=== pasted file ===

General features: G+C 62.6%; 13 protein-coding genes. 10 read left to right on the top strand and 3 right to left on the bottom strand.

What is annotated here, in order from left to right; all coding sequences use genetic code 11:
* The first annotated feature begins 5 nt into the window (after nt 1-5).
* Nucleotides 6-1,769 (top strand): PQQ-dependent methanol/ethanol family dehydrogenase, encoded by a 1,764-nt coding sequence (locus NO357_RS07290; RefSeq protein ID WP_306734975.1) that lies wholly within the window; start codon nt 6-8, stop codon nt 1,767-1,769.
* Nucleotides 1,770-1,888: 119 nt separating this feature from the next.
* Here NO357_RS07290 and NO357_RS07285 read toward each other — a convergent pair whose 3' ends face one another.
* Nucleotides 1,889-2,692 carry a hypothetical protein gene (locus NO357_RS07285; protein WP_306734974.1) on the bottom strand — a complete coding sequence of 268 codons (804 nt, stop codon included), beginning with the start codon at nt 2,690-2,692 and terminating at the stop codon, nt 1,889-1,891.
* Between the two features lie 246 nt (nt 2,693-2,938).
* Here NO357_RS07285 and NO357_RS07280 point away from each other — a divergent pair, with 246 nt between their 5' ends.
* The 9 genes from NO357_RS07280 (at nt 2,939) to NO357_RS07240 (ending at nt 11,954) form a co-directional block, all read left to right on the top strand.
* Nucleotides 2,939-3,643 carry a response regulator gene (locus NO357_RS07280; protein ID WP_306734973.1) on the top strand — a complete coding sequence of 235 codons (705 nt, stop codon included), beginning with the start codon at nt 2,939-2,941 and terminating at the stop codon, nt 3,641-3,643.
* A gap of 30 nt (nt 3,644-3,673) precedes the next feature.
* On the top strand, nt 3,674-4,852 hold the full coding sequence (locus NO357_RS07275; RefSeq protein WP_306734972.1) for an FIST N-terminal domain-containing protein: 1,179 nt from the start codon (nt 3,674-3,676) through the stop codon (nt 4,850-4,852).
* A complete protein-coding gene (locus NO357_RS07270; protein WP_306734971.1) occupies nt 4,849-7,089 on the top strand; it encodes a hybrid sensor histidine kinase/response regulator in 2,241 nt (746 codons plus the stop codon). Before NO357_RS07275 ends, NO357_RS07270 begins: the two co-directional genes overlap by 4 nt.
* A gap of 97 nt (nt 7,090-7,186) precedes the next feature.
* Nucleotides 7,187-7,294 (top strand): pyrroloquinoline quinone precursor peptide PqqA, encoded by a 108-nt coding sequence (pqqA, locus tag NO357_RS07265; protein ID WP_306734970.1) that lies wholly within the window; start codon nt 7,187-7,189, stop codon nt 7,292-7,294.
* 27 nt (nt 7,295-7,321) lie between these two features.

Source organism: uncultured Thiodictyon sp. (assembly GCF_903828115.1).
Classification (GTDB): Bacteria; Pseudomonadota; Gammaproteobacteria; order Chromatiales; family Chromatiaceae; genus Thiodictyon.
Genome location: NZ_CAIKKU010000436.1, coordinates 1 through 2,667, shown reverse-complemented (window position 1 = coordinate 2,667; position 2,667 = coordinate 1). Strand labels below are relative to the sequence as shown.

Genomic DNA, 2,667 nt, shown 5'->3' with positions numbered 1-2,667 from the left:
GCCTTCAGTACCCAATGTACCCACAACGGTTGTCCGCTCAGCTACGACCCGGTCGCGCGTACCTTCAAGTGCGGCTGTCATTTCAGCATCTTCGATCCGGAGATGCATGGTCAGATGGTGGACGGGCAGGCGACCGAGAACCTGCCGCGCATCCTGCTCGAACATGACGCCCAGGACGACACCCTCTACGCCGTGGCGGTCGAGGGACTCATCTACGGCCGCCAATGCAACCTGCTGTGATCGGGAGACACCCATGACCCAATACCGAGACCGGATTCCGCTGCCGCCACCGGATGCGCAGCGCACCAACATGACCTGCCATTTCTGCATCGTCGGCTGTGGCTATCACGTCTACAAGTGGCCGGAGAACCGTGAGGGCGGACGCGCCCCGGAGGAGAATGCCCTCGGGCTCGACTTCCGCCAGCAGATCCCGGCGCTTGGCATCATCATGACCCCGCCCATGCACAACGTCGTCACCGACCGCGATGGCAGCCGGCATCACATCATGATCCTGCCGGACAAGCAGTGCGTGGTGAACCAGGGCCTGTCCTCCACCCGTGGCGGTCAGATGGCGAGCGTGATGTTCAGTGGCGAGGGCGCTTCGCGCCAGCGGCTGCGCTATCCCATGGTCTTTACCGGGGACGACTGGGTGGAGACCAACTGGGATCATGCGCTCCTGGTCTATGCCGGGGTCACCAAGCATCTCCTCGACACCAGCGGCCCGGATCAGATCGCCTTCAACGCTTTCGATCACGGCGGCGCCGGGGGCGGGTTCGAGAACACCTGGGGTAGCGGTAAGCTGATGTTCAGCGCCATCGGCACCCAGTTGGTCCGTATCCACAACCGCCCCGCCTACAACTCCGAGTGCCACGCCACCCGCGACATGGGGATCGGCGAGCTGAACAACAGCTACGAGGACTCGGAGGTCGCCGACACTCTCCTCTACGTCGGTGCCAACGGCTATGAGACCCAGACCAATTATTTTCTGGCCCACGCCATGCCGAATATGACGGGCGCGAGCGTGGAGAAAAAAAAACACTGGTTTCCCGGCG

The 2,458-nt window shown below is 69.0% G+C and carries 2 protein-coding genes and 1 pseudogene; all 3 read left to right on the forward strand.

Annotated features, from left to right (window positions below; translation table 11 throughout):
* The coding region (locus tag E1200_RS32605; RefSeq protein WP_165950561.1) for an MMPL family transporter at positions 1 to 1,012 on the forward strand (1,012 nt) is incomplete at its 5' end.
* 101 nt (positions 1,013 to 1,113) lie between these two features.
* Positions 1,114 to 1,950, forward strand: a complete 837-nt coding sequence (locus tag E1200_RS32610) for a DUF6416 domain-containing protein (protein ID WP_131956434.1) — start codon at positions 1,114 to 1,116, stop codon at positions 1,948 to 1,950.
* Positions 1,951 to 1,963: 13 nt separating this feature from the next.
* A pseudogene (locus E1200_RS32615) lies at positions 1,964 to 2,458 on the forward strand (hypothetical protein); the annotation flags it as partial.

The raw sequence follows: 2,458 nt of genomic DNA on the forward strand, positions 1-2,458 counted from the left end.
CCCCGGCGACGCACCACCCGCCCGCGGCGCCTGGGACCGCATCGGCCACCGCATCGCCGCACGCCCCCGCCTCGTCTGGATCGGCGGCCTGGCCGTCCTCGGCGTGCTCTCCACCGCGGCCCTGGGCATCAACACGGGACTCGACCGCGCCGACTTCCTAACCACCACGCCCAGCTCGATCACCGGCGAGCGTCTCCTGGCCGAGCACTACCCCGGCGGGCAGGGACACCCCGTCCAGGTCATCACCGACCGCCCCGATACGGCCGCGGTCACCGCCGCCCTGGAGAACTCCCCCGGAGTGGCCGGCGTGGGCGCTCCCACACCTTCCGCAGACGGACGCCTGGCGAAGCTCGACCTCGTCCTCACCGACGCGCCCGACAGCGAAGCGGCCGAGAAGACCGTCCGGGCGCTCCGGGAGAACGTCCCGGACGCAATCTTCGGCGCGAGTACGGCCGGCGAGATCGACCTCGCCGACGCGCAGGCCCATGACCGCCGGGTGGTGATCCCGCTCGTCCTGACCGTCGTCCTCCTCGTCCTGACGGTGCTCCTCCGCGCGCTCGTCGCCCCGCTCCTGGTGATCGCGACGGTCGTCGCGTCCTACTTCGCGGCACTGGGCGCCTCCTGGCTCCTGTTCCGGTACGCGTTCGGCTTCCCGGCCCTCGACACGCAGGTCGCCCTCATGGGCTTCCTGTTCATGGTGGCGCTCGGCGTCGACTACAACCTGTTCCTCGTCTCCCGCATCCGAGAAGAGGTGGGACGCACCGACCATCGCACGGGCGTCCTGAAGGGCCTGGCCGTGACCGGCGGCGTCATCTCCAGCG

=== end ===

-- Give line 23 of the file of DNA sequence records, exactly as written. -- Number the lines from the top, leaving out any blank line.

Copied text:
The 2,458-nt window shown below is 69.0% G+C and carries 2 protein-coding genes and 1 pseudogene; all 3 read left to right on the forward strand.